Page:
We talked about the basics of the Shuttle Carrier Aircraft, or “SCAs” in Part One, in which we also interviewed SCA crew chief Pete Seidl. If you missed that episode or if you’re a recent subscriber, please be sure to download that episode as well.

Today we’re going to talk to one of the pilots who flies NASA’s SCAs.

To say that Gordon Fullerton is an SCA pilot would be true, but to stop there would be to fail to outline as rich an aviation and aerospace career as anyone could claim.

He’s presently associate director of flight operations at NASA’s Dryden Flight Research Center in Southern California. In addition to flying the SCAs, his assignments include a variety of flight research and support activities piloting a variety of multi-engine and high performance aircraft.

Fullerton entered the U.S. Air Force in 1958. After primary and basic flight school, he trained as an F-86 interceptor pilot and later became a B-47 bomber pilot. In 1964, he attended what is now be called Air Force Test Pilot School at Edwards Air Force Base and was later assigned as a test pilot with the Bomber Operations Division at Wright-Patterson Air Force Base in Ohio.

While still in the Air Force, he went on to become a NASA astronaut and served on the support crews for the Apollo 14, 15, 16 and 17 lunar missions.


The voice there saying “Roger, you have good thrust” is Fullerton, who was the man at the CAPCOM station in Houston for Gene Cernan and Jack Schmidt’s liftoff from the Taurus Littrow Valley as part of Apollo 17 – the last manned mission to the moon.

In 1977, Fullerton joined one of the two two-man flight crews that piloted the Space Shuttle prototype Enterprise during the Approach and Landing Test program, which involved flying the orbiter to altitude on an SCA, separating the orbiter from the SCA, and then gliding the orbiter to a landing to validate landing procedures.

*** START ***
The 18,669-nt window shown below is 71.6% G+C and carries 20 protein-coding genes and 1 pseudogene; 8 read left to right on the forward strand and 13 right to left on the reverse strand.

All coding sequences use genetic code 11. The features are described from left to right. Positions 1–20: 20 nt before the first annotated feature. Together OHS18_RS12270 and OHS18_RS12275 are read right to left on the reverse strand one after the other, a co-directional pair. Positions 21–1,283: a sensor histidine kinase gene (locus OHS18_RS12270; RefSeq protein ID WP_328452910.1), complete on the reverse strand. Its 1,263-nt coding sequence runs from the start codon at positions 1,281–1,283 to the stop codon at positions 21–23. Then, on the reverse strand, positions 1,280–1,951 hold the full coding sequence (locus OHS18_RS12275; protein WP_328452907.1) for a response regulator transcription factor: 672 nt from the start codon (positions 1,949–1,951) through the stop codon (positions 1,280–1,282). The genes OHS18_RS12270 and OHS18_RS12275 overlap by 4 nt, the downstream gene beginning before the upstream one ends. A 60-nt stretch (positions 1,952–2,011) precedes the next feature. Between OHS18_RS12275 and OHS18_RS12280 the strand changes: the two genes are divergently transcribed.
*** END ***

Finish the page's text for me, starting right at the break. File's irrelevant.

Fullerton logged 382 hours in space during two space shuttle missions. He was the pilot for the eight-day STS-3 orbital flight test mission in 1982. STS-3 landed at Northrup Strip at White Sands, New Mexico because Rogers Dry Lake at Edwards Air Force Base was wet due to heavy seasonal rains. He was also the commander of the STS-51F Spacelab 2 mission in 1985, which landed at Edwards.

Fullerton has logged more than 16,000 hours of flying time and flown 114 different types of aircraft, including full qualification in the T-33, T-34, T-37, T-38, T-39, F-86, F-101, F-106, F-111, F-14, F/A-18, X-29, KC-135, C-140 and B-47.

Since joining Dryden as a research pilot, Fullerton has piloted nearly all the research and support aircraft flown at the facility and currently flies the center’s Beech King Air 200 as well as the B-747 Shuttle Carrier Aircraft.

He was inducted into the Astronaut Hall of Fame in 2005, and the International Space Hall of Fame in 1982.

We started the research for this episode intending to focus on the SCAs themselves. We were delighted to have access to one of the pilots of these magnificent machines. But we had no idea when we submitted the initial inquiry that that we’d end up talking to a man whose career has been so intertwined with the space program and the national dream that has captured so many imaginations. With your indulgence, then, we couldn’t help also asking Gordon for his thoughts about the space program – where it’s been and where it’s going.

We caught up with Gordon by phone at his office at NASA’s Dryden Flight Research Center in Southern California.

[Interview audio.]

Image used per NASA’s policy entitled Using NASA Imagery and Linking to NASA Web Sites (October 13, 2005) located at http://www.nasa.gov/audience/formedia/features/MP_Photo_Guidelines.html. NASA does not endorse Airspeed or any commercial good or service associated with Airspeed.

See more pictures of the SCA at http://www.dfrc.nasa.gov/Gallery/Photo/STS-Ferry/index.html.